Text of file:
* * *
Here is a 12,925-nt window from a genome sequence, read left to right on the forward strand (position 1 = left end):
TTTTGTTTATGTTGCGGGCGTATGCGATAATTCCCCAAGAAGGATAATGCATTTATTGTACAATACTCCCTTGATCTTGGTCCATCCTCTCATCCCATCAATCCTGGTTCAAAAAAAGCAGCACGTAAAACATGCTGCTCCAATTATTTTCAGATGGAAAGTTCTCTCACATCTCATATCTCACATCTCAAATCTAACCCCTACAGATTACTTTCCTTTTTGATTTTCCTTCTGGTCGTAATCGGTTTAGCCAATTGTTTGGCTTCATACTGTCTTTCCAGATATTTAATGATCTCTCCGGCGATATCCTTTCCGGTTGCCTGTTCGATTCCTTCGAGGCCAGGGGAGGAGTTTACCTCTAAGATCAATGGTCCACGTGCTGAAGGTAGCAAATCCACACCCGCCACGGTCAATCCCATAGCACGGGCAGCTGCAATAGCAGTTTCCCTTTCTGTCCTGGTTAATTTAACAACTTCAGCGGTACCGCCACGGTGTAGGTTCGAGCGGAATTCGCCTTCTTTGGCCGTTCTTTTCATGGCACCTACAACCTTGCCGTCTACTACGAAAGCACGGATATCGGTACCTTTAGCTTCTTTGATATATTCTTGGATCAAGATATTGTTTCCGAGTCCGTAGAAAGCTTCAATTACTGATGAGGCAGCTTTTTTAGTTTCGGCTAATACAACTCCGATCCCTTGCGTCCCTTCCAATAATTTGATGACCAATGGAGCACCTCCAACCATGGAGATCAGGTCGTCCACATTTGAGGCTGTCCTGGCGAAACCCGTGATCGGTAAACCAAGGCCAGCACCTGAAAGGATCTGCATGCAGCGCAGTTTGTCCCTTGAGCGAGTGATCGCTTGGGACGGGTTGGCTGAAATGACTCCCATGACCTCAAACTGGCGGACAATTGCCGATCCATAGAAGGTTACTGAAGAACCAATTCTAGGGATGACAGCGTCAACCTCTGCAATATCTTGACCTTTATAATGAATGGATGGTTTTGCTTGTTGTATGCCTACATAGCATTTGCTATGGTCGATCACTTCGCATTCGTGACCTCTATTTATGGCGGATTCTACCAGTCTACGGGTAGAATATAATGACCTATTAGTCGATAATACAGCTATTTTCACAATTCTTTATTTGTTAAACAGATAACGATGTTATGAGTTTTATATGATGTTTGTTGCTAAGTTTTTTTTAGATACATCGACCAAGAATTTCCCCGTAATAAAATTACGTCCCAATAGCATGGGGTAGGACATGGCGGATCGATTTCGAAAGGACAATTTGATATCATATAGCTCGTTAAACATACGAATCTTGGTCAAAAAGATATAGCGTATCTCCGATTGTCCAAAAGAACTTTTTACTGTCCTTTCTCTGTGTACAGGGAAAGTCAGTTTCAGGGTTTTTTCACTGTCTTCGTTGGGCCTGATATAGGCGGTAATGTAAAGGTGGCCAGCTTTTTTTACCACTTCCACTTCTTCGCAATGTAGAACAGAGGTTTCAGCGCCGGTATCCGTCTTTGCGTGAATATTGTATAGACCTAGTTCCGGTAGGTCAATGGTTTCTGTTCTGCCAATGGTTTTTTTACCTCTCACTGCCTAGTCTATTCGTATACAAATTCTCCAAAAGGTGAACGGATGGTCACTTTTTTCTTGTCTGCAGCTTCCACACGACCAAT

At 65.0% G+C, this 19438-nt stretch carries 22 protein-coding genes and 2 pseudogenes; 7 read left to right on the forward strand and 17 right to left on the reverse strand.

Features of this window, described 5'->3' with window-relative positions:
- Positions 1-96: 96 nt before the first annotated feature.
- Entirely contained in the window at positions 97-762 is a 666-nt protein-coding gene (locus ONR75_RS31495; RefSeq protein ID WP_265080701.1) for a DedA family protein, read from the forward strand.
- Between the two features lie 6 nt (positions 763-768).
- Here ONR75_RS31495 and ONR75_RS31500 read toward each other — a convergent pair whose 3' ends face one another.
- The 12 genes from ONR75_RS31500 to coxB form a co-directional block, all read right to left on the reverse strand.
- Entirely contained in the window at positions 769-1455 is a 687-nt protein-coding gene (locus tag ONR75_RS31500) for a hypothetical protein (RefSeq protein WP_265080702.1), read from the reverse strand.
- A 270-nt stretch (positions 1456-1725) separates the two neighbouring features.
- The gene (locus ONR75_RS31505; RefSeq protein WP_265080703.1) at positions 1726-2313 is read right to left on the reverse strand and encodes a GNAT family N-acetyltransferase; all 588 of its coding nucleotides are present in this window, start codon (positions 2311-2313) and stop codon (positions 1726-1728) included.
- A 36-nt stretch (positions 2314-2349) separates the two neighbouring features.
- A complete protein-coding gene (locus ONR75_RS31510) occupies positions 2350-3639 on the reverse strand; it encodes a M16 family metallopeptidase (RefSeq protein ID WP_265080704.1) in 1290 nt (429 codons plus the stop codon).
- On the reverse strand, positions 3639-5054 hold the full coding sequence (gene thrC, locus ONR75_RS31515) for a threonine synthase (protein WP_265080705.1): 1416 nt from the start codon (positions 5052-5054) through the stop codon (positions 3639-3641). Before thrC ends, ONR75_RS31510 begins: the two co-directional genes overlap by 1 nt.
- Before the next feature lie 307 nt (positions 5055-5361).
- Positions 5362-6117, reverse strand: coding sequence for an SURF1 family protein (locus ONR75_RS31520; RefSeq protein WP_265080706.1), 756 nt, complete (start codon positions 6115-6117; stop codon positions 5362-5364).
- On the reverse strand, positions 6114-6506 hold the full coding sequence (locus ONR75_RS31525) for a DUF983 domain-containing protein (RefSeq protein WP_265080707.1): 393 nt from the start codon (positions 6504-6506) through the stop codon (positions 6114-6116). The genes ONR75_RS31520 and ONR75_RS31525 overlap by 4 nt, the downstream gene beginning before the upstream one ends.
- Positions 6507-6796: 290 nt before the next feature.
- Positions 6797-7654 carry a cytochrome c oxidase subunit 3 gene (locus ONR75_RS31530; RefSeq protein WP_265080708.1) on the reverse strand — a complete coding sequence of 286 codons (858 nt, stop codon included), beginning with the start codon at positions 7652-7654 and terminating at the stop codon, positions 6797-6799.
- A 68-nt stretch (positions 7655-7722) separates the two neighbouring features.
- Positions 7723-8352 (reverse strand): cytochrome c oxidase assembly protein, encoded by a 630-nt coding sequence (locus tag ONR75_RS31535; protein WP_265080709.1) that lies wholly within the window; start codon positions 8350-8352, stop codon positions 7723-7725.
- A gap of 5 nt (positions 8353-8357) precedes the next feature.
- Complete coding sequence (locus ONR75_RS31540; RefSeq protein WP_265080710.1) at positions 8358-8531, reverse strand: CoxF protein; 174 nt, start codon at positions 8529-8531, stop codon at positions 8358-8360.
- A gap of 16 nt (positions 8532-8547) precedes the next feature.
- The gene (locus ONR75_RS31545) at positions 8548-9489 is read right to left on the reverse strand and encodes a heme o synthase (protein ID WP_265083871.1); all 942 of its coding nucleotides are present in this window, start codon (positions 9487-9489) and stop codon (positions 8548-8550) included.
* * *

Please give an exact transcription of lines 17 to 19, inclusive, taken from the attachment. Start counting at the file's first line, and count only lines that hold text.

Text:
- Positions 5362-6117, reverse strand: coding sequence for an SURF1 family protein (locus ONR75_RS31520; RefSeq protein WP_265080706.1), 756 nt, complete (start codon positions 6115-6117; stop codon positions 5362-5364).
- On the reverse strand, positions 6114-6506 hold the full coding sequence (locus ONR75_RS31525) for a DUF983 domain-containing protein (RefSeq protein WP_265080707.1): 393 nt from the start codon (positions 6504-6506) through the stop codon (positions 6114-6116). The genes ONR75_RS31520 and ONR75_RS31525 overlap by 4 nt, the downstream gene beginning before the upstream one ends.
- Positions 6507-6796: 290 nt before the next feature.